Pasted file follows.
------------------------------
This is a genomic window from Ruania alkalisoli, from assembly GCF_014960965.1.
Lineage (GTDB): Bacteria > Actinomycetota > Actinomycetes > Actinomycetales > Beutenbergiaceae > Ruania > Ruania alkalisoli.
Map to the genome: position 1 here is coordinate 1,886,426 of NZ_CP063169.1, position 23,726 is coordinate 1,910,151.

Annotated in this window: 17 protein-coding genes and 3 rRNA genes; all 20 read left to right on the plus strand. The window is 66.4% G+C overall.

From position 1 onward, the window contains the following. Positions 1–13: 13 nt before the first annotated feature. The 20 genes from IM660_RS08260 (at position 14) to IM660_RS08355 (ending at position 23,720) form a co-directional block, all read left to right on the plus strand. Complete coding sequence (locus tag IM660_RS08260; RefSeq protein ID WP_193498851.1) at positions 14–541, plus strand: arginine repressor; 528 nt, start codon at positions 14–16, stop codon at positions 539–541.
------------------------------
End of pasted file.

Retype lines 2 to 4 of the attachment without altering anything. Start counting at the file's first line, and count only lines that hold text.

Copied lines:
Lineage (GTDB): Bacteria > Actinomycetota > Actinomycetes > Actinomycetales > Beutenbergiaceae > Ruania > Ruania alkalisoli.
Map to the genome: position 1 here is coordinate 1,886,426 of NZ_CP063169.1, position 23,726 is coordinate 1,910,151.

Annotated in this window: 17 protein-coding genes and 3 rRNA genes; all 20 read left to right on the plus strand. The window is 66.4% G+C overall.